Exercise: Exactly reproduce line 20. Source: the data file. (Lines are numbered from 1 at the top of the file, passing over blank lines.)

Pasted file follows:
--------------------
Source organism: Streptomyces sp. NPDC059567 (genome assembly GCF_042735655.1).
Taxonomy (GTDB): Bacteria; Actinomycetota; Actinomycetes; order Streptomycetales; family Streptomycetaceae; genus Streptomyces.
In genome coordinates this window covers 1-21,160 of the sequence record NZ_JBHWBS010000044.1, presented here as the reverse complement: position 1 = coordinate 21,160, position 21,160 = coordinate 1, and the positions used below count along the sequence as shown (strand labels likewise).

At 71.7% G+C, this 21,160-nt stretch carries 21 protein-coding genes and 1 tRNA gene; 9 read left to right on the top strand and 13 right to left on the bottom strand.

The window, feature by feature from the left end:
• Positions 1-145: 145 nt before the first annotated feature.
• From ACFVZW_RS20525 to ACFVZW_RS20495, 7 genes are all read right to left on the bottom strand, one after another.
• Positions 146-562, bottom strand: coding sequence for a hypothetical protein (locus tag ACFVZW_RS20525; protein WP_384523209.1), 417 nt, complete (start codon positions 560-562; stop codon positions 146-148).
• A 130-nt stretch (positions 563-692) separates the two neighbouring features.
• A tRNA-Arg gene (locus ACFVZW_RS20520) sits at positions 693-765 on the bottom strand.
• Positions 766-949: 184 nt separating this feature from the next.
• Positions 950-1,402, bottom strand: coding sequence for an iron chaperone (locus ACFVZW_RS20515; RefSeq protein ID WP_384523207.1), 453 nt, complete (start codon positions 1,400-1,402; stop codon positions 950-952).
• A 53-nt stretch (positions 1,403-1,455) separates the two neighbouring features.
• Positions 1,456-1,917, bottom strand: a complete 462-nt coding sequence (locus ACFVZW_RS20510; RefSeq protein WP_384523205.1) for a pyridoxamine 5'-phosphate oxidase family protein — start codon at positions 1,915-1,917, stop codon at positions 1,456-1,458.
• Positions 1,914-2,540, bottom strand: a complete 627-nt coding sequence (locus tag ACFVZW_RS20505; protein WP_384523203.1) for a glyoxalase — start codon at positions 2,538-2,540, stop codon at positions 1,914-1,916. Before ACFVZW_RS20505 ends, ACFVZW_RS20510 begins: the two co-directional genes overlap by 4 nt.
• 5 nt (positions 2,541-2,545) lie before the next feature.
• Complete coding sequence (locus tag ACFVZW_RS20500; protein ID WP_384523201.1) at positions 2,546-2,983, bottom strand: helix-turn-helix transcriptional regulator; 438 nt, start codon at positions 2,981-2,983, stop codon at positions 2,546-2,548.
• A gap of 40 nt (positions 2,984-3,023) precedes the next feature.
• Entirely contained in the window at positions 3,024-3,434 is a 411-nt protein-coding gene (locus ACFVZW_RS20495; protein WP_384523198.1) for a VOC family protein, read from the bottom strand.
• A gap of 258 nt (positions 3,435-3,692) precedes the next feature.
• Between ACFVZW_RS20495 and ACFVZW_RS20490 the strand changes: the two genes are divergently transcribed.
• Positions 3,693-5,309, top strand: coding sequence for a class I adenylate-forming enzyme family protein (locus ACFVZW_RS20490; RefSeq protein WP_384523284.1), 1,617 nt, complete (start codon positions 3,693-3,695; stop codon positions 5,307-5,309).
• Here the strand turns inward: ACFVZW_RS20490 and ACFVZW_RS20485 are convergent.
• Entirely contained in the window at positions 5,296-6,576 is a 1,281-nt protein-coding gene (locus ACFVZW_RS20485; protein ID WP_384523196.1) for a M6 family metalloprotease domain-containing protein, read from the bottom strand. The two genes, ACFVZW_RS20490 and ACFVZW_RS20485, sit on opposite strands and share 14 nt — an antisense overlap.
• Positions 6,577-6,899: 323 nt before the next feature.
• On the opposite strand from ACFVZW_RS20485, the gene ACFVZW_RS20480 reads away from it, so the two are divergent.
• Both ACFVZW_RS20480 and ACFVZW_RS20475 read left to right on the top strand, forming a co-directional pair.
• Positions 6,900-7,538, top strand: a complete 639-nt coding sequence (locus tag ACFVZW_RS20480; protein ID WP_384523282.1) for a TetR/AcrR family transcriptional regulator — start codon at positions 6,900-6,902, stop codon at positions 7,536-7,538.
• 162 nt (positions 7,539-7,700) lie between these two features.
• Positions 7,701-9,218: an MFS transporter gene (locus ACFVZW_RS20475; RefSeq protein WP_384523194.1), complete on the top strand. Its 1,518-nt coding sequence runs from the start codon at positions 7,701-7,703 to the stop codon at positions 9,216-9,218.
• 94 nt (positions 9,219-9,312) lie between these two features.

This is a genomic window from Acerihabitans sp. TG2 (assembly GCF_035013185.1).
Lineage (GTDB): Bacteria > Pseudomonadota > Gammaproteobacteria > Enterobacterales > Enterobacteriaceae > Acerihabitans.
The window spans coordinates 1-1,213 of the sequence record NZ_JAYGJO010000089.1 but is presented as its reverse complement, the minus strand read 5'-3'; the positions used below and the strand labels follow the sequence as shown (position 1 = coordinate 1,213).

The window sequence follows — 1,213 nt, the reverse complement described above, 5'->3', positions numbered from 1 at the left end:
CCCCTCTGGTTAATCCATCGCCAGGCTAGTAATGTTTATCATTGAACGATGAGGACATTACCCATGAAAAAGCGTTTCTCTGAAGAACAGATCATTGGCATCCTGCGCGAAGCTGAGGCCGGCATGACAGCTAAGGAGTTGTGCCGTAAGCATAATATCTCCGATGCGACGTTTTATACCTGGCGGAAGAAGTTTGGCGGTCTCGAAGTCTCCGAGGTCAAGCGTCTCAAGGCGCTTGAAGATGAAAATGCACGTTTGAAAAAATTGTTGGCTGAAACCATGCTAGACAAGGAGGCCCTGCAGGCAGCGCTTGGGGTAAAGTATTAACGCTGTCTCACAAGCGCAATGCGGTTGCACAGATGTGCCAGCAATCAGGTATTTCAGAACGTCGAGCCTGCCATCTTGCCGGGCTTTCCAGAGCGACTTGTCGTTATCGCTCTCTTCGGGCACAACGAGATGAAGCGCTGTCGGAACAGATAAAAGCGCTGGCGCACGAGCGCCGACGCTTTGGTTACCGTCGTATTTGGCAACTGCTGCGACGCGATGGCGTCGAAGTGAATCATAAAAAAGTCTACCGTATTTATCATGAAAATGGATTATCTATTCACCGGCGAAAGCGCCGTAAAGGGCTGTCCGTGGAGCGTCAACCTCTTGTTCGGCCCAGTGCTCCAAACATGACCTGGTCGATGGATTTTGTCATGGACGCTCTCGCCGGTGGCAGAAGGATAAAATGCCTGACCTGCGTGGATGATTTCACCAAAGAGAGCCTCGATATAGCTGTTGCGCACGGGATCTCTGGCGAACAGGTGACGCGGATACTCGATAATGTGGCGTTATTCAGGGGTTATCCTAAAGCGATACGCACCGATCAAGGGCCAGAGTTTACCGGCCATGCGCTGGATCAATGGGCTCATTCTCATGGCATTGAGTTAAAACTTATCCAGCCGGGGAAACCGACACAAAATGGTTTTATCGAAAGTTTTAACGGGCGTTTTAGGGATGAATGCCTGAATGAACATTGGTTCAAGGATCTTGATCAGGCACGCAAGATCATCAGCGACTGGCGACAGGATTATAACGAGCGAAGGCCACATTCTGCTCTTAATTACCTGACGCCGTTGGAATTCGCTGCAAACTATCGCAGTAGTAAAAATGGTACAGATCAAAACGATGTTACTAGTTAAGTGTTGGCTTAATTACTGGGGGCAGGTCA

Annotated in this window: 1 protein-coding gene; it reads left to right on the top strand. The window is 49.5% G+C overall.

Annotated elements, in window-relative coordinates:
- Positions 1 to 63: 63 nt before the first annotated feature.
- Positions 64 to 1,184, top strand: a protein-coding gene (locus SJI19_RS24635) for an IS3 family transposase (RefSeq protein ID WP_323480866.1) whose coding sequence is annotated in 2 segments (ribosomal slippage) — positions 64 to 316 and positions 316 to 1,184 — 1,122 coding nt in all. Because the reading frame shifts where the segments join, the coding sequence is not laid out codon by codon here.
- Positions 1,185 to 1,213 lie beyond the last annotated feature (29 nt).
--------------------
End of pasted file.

• A gap of 258 nt (positions 3,435-3,692) precedes the next feature.